Secrets & Lies (1996)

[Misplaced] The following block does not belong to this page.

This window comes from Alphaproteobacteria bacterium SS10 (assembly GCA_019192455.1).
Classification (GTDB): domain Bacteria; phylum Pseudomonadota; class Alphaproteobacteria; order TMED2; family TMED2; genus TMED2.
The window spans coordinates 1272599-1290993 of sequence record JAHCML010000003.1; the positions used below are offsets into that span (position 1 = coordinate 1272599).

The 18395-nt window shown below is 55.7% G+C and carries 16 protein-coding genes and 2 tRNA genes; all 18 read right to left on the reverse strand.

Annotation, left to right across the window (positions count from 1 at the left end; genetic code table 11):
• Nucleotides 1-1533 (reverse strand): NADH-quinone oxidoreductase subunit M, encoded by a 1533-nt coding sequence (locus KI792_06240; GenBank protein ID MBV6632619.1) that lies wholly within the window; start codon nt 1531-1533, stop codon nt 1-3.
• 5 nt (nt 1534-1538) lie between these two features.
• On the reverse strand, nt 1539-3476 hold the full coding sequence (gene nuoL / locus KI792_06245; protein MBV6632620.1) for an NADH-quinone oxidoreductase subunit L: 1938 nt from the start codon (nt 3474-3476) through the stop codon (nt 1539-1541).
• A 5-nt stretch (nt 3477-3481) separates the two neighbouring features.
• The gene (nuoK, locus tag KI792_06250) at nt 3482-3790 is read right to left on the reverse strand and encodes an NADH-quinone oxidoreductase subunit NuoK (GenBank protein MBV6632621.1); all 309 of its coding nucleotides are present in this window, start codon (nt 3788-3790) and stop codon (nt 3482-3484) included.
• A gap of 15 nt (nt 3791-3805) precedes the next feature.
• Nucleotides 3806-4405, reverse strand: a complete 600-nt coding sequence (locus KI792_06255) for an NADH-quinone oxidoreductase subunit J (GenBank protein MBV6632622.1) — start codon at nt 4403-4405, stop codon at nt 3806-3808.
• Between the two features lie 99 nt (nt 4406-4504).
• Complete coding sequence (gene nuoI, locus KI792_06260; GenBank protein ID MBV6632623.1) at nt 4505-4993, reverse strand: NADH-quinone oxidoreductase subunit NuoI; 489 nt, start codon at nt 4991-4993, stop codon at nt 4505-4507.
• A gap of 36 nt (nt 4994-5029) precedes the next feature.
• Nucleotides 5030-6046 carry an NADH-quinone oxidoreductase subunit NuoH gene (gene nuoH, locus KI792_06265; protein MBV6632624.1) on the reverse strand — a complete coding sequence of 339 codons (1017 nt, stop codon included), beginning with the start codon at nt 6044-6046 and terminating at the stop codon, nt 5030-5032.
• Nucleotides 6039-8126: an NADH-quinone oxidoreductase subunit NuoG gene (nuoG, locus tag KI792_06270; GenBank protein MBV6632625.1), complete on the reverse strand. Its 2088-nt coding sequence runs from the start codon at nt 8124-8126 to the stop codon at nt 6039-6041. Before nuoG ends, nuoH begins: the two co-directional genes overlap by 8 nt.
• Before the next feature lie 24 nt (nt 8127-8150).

Englishman Mike Leigh’s films, though often comedies, are never optimistic about the amount of emotional damage families can and will inflict on themselves, and this Oscar-nominated mini-epic might be his definitive statement on the matter. A portrait of a decimated British working-class family on its way down the crapper, Secrets & Lies revolves around a well-off portrait photographer (Timothy Spall), and his middle-aged sister Cynthia (the incendiary Brenda Blethyn), the family’s crucible and an aging, dim-witted slut with a grown daughter no one’s sure who fathered (Claire Rushbrook). The dung starts hitting the proverbial fan when a modest, intelligent young black woman (Marianne Jean-Baptiste) discovers through an adoption agency that Cynthia is her birth mother, and contacts her. The characters are genu151 | m ly eun on III ine, and so sharply realized they cut like knives. People in Leigh’s films simply don’t behave like other movie characters—they are, only and completely, themselves, not types or ideas created to serve the story. (Leigh notoriously begins his moviemaking process with the actors and characters, and then develops a script.) You can’t not find them convincing, and you’ll have to admit that your family is at least in better shape than this crew.

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